The title, Tempus Fugit, has a double meaning…because not only does “time fly” for its protagonists, it also flies for the reader who turns its pages.

I do have to start off by admitting that it is regrettable that it was advertised by spamming. [Note: Since writing this review, I have heard from the author. He noted that the spam was sent without his authorization by an overzealous employee, who is now an ex-employee.] Indeed, I found myself in a bit of a moral quandary as to whether or not to purchase it when I found the solicitation in my email box. On the one hand, I intensely dislike rewarding spammers; on the other, the premise was completely fascinating, and one about which I had often wondered, and if not for the spam I would never have heard of the book. And at least it wasn’t another ad for prescription pharmaceuticals of uncertain provenance and even less certain spelling.

To resolve this quandary, I searched Google for reviews, figuring that if it got good reviews, I would spring for it; if it was decried as tripe, I would not. As reviews of people who actually read the book were uniformly positive, I was now insatiably curious, and so I sent in my order right away. Now, having obtained and finished the book, I am very glad indeed that I compromised my principles a tiny bit just this once.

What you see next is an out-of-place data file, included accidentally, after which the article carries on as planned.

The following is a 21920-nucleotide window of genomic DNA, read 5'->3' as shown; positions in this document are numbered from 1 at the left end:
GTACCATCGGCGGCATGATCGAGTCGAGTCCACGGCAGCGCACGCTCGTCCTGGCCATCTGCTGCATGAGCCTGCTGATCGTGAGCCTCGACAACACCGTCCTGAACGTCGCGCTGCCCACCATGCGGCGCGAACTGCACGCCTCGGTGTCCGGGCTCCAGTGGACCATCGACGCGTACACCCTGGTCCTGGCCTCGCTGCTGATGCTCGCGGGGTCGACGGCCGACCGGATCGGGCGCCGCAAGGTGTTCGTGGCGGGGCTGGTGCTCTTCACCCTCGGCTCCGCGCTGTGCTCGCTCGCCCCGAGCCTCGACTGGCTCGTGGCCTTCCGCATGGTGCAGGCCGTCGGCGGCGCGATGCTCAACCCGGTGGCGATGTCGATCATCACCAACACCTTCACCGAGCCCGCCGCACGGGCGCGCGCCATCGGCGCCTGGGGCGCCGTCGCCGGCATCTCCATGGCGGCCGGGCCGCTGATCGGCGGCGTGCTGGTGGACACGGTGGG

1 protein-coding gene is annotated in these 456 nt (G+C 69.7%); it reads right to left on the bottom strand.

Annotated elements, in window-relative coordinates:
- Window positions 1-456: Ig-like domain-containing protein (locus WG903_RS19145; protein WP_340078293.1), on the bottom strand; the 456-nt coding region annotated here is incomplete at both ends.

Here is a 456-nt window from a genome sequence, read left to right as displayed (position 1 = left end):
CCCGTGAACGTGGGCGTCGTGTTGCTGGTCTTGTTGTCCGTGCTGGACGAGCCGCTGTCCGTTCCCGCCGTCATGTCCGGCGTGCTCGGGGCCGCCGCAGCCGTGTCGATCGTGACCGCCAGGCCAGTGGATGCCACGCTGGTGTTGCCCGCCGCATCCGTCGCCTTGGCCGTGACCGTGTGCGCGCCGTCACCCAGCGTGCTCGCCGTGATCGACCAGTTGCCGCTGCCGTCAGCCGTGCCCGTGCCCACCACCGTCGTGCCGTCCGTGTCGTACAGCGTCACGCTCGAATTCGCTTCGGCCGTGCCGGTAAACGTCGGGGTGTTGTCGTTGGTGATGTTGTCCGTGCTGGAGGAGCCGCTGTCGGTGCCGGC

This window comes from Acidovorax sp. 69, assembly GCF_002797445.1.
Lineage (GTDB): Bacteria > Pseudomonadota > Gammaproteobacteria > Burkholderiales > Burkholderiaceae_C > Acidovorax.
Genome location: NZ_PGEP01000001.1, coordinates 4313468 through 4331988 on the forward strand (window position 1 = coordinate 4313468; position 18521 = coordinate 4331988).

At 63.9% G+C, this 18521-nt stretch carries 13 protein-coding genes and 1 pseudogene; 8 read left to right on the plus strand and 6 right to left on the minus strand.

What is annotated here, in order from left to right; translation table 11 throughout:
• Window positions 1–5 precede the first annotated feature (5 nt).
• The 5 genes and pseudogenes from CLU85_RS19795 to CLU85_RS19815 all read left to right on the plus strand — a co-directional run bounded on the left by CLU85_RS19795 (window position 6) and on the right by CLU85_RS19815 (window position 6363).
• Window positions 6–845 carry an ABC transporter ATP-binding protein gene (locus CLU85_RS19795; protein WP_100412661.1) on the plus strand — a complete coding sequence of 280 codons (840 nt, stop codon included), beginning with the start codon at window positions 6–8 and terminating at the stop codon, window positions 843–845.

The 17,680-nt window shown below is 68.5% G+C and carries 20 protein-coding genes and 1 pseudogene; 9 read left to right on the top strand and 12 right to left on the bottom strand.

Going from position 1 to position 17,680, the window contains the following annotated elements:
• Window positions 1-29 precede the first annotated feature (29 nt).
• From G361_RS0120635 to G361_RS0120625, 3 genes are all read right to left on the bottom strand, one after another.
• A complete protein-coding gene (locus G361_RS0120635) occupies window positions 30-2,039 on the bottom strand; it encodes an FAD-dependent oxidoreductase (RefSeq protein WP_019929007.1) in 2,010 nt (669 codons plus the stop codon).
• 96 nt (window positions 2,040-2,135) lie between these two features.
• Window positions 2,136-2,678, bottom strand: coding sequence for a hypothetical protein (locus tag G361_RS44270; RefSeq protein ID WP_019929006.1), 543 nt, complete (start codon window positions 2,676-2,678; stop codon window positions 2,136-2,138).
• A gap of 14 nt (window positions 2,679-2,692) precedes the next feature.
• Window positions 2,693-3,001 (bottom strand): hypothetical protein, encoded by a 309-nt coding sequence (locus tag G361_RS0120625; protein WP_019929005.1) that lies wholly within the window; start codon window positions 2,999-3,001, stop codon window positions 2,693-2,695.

The premise on which Tempus Fugit begins is that three of our Founding Fathers—George Washington, Thomas Jefferson, and Benjamin Franklin—are duplicated out of time by some unknown agency, a year or two before their respective deaths, and deposited together in the modern-day United States at the Mount Rushmore monument with $100,000 in seed money. The story follows their adventures as they learn to cope with and try to blend into this brave new world and find answers to the primary question on their minds: what sort of nation has their fledgling Republic grown up to be? They also wonder about the identity of the strange agency that brought them to this new time, and what its purpose might have been, though answers to that question are less forthcoming.

Tempus Fugit is quite well-written, structurally and dramatically. The prose is neither amateurish nor impenetrable. Even the 18th-century-idiomatic dialogue of the Founding Fathers is surprisingly readable; where context does not suffice to illuminate meaning, the author provides convenient footnotes to explain obsolescent usages or historical contexts. In fact, there is so much historical information that the book sometimes seems like 2/3 novel and 1/3 political history textbook. However, it manages to present the history very naturalistically, only resorting to footnotes when character dialogue does not cover it completely.